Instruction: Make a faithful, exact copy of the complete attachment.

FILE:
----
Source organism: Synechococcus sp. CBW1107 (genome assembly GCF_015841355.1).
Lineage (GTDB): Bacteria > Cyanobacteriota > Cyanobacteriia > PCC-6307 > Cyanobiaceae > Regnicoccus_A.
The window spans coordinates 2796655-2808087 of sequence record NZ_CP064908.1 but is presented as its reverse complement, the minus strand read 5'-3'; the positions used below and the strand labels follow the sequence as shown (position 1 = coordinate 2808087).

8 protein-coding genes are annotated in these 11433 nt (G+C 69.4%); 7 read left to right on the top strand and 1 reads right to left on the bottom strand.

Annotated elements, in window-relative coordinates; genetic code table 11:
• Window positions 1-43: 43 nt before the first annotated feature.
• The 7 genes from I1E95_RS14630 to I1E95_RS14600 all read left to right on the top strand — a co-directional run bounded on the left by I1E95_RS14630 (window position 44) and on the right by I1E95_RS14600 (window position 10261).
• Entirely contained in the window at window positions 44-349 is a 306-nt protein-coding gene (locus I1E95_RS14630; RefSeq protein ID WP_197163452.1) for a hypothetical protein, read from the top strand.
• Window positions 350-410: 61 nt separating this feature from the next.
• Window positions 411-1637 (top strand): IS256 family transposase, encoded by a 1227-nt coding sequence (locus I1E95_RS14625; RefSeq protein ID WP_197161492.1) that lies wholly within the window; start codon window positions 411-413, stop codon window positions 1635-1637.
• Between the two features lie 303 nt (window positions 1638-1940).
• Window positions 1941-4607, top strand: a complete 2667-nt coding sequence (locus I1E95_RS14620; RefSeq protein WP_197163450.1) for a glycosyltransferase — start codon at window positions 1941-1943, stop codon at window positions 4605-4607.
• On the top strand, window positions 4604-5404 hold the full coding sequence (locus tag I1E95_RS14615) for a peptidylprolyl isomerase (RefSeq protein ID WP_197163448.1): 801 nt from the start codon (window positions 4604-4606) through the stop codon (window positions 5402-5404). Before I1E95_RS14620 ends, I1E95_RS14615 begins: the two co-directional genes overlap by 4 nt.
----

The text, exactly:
Source organism: Synechococcus sp. CBW1107 (genome assembly GCF_015841355.1).
Lineage (GTDB): Bacteria > Cyanobacteriota > Cyanobacteriia > PCC-6307 > Cyanobiaceae > Regnicoccus_A.
The window spans coordinates 2796655-2808087 of sequence record NZ_CP064908.1 but is presented as its reverse complement, the minus strand read 5'-3'; the positions used below and the strand labels follow the sequence as shown (position 1 = coordinate 2808087).

8 protein-coding genes are annotated in these 11433 nt (G+C 69.4%); 7 read left to right on the top strand and 1 reads right to left on the bottom strand.

Annotated elements, in window-relative coordinates; genetic code table 11:
• Window positions 1-43: 43 nt before the first annotated feature.
• The 7 genes from I1E95_RS14630 to I1E95_RS14600 all read left to right on the top strand — a co-directional run bounded on the left by I1E95_RS14630 (window position 44) and on the right by I1E95_RS14600 (window position 10261).
• Entirely contained in the window at window positions 44-349 is a 306-nt protein-coding gene (locus I1E95_RS14630; RefSeq protein ID WP_197163452.1) for a hypothetical protein, read from the top strand.
• Window positions 350-410: 61 nt separating this feature from the next.
• Window positions 411-1637 (top strand): IS256 family transposase, encoded by a 1227-nt coding sequence (locus I1E95_RS14625; RefSeq protein ID WP_197161492.1) that lies wholly within the window; start codon window positions 411-413, stop codon window positions 1635-1637.
• Between the two features lie 303 nt (window positions 1638-1940).
• Window positions 1941-4607, top strand: a complete 2667-nt coding sequence (locus I1E95_RS14620; RefSeq protein WP_197163450.1) for a glycosyltransferase — start codon at window positions 1941-1943, stop codon at window positions 4605-4607.
• On the top strand, window positions 4604-5404 hold the full coding sequence (locus tag I1E95_RS14615) for a peptidylprolyl isomerase (RefSeq protein ID WP_197163448.1): 801 nt from the start codon (window positions 4604-4606) through the stop codon (window positions 5402-5404). Before I1E95_RS14620 ends, I1E95_RS14615 begins: the two co-directional genes overlap by 4 nt.